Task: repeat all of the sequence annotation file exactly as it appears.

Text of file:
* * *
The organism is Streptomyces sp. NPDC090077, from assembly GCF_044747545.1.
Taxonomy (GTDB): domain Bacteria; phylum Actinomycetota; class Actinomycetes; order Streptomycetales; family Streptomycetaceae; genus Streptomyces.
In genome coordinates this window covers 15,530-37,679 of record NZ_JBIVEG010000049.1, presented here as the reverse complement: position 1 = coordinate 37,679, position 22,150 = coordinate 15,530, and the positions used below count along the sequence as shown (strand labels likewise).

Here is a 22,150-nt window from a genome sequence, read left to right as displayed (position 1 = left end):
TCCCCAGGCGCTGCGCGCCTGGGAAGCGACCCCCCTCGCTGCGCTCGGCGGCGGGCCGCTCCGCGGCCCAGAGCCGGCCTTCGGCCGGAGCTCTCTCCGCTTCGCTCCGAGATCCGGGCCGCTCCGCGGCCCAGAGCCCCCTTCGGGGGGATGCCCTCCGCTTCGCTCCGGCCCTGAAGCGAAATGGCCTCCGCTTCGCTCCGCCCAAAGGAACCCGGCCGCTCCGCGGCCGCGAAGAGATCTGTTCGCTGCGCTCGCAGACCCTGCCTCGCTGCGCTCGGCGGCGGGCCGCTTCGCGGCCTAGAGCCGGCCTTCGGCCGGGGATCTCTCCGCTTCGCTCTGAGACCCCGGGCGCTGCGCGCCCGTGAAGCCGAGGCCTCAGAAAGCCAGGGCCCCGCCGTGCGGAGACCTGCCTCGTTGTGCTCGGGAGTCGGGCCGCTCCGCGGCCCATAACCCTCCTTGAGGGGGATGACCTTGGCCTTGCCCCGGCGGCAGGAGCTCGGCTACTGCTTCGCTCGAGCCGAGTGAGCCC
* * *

The organism is Streptomyces sp. NPDC090077, from assembly GCF_044747545.1.
Taxonomy (GTDB): domain Bacteria; phylum Actinomycetota; class Actinomycetes; order Streptomycetales; family Streptomycetaceae; genus Streptomyces.
In genome coordinates this window covers 15,530-37,679 of record NZ_JBIVEG010000049.1, presented here as the reverse complement: position 1 = coordinate 37,679, position 22,150 = coordinate 15,530, and the positions used below count along the sequence as shown (strand labels likewise).

Here is a 22,150-nt window from a genome sequence, read left to right as displayed (position 1 = left end):
TCCCCAGGCGCTGCGCGCCTGGGAAGCGACCCCCCTCGCTGCGCTCGGCGGCGGGCCGCTCCGCGGCCCAGAGCCGGCCTTCGGCCGGAGCTCTCTCCGCTTCGCTCCGAGATCCGGGCCGCTCCGCGGCCCAGAGCCCCCTTCGGGGGGATGCCCTCCGCTTCGCTCCGGCCCTGAAGCGAAATGGCCTCCGCTTCGCTCCGCCCAAAGGAACCCGGCCGCTCCGCGGCCGCGAAGAGATCTGTTCGCTGCGCTCGCAGACCCTGCCTCGCTGCGCTCGGCGGCGGGCCGCTTCGCGGCCTAGAGCCGGCCTTCGGCCGGGGATCTCTCCGCTTCGCTCTGAGACCCCGGGCGCTGCGCGCCCGTGAAGCCGAGGCCTCAGAAAGCCAGGGCCCCGCCGTGCGGAGACCTGCCTCGTTGTGCTCGGGAGTCGGGCCGCTCCGCGGCCCATAACCCTCCTTGAGGGGGATGACCTTGGCCTTGCCCCGGCGGCAGGAGCTCGGCTACTGCTTCGCTCGAGCCGAGTGAGCCC